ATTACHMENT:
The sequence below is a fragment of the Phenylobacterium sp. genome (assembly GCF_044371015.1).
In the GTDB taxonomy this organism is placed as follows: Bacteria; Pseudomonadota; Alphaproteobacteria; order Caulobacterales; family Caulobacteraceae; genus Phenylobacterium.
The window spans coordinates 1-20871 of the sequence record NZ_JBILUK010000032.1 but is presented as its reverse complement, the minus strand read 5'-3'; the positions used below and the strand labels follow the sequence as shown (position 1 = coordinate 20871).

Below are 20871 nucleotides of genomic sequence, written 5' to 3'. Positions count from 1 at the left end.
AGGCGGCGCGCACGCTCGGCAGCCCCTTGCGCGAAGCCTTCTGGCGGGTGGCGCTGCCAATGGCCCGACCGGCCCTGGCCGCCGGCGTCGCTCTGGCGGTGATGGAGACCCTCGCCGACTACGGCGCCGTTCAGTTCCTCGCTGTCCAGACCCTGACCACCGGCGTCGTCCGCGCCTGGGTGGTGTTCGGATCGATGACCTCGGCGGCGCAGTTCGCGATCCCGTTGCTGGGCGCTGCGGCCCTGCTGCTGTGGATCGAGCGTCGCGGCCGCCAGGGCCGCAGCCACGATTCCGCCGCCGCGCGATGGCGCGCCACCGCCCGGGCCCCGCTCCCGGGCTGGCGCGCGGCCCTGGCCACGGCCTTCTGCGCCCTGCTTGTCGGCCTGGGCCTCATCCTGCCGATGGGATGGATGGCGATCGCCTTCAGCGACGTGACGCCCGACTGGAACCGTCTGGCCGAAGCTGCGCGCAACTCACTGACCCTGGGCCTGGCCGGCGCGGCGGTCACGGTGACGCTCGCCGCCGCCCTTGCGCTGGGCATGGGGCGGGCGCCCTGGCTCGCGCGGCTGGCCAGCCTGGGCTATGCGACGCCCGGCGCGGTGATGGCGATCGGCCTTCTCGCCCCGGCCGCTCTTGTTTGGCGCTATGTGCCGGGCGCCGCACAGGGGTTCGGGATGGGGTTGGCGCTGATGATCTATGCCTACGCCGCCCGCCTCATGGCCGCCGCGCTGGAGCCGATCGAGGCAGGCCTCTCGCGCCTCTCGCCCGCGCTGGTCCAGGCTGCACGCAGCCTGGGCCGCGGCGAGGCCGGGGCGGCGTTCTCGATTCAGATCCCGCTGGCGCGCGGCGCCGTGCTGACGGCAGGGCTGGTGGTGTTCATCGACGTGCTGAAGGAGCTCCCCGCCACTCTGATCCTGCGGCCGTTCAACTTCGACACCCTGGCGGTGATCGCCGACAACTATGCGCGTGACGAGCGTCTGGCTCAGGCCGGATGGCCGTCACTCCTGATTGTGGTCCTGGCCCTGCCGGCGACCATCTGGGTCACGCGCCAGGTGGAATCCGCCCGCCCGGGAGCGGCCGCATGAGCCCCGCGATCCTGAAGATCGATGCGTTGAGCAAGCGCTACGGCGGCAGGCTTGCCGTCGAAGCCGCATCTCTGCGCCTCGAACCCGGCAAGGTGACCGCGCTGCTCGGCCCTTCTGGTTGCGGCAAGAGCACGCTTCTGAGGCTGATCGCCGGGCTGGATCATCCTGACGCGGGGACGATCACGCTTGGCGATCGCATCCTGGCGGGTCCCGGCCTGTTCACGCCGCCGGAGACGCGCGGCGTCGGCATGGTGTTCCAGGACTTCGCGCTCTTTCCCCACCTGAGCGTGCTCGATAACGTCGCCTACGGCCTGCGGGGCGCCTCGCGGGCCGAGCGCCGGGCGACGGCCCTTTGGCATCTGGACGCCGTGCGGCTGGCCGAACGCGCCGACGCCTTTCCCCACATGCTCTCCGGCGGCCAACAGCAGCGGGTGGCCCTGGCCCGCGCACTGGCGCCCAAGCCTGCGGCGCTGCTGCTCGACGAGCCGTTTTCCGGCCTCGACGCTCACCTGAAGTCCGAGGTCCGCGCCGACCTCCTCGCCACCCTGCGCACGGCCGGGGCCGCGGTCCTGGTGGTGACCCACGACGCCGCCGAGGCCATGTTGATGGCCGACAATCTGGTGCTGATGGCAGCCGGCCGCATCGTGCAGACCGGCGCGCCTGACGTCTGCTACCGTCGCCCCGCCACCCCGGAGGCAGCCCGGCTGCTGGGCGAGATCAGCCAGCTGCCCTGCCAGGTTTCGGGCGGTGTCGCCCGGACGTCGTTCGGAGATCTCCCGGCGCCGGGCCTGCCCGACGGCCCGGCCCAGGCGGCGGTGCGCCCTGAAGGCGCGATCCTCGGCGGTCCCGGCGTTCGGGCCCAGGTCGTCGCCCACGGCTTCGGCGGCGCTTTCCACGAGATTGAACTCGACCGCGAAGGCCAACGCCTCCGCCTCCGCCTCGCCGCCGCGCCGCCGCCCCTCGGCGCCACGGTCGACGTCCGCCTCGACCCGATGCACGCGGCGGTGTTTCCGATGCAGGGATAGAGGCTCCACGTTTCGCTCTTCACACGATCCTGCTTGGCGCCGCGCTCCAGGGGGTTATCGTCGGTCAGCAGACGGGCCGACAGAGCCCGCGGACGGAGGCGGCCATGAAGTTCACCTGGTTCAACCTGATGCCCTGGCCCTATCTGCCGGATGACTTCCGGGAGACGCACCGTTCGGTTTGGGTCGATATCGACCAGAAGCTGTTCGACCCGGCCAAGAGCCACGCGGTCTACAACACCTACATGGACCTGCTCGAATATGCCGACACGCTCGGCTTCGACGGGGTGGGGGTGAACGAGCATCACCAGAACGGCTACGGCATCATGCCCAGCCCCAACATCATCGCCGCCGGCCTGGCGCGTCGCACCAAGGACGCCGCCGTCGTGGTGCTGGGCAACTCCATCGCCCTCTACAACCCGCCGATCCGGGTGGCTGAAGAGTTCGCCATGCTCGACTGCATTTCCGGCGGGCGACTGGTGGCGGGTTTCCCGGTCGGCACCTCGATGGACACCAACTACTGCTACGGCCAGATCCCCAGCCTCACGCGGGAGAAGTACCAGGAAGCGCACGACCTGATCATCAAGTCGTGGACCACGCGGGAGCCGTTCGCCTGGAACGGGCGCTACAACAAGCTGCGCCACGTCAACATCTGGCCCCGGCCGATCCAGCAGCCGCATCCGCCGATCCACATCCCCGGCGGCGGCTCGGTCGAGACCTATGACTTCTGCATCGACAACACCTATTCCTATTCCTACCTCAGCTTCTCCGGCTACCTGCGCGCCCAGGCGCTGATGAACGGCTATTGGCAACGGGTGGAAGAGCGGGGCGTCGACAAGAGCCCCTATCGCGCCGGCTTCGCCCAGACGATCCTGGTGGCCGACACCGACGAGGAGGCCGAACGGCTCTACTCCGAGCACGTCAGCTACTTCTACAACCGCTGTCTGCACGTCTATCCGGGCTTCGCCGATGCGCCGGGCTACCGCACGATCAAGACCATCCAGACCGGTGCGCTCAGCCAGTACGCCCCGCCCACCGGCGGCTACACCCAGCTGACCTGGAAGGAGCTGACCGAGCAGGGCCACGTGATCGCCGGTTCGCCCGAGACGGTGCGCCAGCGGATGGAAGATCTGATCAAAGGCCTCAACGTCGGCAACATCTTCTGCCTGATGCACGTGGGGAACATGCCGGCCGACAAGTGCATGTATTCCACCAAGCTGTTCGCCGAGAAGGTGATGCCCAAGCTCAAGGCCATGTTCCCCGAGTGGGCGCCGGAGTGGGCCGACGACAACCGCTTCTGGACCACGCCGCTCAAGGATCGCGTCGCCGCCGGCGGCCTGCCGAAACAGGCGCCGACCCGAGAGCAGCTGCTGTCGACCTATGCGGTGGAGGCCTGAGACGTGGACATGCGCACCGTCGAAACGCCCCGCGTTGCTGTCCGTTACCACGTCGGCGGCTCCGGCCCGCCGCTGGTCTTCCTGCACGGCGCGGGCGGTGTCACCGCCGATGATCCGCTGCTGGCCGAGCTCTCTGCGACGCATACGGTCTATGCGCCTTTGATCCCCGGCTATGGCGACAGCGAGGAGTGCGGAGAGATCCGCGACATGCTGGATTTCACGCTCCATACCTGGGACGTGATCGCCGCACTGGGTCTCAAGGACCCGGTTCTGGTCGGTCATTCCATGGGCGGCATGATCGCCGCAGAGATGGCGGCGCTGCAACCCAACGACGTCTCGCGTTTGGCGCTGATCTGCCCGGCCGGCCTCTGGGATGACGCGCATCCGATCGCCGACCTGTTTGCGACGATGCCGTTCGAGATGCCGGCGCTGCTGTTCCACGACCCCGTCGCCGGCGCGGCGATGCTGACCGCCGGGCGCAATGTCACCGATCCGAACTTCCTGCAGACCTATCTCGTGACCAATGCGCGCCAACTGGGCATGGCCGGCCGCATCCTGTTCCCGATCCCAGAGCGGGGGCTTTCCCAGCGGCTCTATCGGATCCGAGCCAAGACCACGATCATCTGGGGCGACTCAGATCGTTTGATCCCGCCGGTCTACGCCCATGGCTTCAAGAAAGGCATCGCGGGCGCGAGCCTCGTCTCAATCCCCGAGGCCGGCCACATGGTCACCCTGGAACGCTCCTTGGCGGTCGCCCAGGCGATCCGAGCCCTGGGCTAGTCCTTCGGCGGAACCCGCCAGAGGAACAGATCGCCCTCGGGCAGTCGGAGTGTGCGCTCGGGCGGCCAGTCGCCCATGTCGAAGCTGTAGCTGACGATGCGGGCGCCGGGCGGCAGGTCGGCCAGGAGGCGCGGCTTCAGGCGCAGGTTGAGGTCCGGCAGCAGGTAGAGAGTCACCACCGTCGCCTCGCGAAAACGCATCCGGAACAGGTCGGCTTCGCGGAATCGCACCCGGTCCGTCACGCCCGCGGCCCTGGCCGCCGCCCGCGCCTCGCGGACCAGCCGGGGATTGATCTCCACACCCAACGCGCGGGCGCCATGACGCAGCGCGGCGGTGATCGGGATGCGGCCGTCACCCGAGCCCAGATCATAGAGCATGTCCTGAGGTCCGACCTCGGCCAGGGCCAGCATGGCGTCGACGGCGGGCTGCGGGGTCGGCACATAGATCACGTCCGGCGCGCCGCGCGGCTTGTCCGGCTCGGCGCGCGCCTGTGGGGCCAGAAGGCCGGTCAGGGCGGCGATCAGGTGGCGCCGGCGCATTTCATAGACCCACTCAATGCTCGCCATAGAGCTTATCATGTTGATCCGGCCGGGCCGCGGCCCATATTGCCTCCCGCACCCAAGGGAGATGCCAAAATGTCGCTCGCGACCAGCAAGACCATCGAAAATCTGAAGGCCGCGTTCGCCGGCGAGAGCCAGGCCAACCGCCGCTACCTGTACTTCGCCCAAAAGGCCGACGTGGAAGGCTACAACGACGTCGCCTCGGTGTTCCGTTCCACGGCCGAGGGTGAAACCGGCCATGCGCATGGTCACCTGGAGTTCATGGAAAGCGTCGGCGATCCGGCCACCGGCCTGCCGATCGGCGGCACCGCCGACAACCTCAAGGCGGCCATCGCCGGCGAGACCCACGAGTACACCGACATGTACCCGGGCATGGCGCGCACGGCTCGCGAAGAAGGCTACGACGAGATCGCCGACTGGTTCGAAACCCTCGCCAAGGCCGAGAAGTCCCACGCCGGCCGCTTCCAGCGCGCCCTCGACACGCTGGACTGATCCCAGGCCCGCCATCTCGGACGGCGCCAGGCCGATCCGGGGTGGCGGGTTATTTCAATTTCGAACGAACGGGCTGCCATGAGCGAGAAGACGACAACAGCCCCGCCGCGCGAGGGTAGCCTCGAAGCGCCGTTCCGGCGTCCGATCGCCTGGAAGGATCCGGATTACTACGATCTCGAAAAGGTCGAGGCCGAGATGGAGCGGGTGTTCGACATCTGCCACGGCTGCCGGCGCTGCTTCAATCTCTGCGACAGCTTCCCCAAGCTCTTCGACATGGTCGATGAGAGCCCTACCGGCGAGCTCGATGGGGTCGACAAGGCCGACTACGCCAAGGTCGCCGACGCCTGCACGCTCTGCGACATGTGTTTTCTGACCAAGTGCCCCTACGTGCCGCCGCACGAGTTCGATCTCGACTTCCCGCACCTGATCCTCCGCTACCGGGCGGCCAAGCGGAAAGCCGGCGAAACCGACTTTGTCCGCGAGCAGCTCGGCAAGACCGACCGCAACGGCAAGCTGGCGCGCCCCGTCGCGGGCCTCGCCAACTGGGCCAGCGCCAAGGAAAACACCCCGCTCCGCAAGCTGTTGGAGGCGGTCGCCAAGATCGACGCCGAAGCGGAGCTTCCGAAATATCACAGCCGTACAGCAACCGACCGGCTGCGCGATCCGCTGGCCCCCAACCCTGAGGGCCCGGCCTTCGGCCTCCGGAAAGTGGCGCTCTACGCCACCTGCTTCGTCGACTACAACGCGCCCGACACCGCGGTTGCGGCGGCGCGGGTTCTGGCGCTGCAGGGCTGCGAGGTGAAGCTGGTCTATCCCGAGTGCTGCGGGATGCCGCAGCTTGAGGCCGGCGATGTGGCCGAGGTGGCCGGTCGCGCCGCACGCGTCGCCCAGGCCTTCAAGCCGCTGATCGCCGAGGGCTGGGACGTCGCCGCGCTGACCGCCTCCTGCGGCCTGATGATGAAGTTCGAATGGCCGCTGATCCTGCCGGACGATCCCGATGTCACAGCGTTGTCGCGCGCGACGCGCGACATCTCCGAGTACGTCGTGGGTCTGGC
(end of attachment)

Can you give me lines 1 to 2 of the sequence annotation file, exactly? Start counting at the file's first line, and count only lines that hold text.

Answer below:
The sequence below is a fragment of the Phenylobacterium sp. genome (assembly GCF_044371015.1).
In the GTDB taxonomy this organism is placed as follows: Bacteria; Pseudomonadota; Alphaproteobacteria; order Caulobacterales; family Caulobacteraceae; genus Phenylobacterium.